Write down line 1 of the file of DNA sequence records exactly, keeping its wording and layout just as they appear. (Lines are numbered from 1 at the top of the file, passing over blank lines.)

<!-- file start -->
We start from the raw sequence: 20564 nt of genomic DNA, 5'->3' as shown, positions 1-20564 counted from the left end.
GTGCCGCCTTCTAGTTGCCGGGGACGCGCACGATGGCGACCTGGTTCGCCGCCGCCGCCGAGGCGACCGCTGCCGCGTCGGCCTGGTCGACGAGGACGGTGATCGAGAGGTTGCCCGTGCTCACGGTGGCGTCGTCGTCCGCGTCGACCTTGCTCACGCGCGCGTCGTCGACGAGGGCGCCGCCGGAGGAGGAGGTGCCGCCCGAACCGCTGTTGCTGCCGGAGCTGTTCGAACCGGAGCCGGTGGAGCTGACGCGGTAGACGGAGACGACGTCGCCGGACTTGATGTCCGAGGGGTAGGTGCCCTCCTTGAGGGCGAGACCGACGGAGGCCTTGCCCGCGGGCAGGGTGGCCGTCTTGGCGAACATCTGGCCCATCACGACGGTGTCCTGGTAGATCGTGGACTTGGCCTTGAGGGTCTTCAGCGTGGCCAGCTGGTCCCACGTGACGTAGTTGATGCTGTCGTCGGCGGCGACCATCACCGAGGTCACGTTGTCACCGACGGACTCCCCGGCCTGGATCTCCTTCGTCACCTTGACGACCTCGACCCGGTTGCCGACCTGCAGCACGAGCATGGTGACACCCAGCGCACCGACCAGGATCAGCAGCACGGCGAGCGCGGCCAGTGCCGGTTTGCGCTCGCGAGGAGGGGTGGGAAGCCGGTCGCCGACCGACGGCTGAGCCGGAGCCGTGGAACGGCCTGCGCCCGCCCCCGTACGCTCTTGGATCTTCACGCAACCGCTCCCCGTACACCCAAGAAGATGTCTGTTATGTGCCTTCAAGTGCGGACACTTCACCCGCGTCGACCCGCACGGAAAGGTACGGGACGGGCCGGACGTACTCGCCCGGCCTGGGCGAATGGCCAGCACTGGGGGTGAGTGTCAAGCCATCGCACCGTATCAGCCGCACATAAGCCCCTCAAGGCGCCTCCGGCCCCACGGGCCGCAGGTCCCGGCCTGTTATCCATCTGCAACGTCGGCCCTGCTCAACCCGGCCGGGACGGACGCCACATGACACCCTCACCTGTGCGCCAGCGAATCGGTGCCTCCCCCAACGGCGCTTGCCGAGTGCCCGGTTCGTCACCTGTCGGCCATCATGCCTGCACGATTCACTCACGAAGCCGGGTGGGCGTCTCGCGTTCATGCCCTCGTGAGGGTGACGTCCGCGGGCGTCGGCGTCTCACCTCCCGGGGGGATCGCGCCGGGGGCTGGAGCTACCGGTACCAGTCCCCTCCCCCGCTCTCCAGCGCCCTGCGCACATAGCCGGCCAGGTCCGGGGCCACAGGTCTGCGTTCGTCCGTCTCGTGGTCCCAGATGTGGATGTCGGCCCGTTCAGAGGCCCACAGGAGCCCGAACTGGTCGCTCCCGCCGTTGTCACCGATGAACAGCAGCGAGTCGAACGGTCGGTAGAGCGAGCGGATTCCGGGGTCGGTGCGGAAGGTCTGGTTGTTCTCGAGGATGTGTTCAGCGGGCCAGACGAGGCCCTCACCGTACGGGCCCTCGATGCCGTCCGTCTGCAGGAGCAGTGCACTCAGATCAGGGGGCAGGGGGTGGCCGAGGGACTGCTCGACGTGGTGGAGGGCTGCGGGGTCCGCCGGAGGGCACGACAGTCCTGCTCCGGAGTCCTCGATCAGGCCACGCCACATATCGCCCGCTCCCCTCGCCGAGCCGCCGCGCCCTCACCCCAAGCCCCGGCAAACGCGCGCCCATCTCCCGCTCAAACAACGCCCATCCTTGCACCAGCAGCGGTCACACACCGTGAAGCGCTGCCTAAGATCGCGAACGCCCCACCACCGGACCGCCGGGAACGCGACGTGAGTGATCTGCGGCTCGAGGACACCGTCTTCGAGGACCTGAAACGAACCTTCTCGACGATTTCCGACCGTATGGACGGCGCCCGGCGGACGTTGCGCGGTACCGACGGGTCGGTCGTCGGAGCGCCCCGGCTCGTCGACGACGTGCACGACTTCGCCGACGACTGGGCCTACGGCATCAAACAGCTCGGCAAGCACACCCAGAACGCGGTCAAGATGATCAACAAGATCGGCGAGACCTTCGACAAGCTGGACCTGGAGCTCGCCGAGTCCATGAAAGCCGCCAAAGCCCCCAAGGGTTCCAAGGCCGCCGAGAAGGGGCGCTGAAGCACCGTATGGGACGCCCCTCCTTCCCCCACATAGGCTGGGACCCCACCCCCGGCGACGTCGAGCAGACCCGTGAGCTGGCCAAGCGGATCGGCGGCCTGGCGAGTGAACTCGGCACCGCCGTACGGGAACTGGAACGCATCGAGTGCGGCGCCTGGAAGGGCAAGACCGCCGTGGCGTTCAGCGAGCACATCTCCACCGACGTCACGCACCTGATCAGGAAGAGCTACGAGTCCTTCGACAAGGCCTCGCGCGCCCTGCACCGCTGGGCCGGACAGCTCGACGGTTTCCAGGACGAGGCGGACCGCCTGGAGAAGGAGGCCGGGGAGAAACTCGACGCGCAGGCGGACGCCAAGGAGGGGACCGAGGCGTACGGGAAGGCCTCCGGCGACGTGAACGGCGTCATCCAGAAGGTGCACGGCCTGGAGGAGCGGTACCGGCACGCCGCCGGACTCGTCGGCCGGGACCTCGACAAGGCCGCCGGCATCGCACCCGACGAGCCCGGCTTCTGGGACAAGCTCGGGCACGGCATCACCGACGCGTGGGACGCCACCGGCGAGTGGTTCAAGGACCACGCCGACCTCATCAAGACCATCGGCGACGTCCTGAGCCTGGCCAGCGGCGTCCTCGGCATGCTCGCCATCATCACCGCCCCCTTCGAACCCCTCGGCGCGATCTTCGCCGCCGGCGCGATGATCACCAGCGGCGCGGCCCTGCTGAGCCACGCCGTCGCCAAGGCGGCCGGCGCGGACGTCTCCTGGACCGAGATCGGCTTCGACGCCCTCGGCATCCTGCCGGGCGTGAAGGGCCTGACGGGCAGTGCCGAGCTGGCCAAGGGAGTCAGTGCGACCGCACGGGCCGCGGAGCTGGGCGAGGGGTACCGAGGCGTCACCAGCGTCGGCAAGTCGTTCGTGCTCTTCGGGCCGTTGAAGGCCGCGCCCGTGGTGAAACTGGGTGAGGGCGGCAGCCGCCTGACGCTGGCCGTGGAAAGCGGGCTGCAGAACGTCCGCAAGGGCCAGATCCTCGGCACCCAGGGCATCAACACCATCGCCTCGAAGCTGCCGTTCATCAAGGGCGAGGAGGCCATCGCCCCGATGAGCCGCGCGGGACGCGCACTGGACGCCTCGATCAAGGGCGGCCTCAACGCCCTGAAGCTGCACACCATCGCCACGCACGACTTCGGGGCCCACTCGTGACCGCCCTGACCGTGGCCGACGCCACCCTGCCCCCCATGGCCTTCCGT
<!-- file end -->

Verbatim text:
We start from the raw sequence: 20564 nt of genomic DNA, 5'->3' as shown, positions 1-20564 counted from the left end.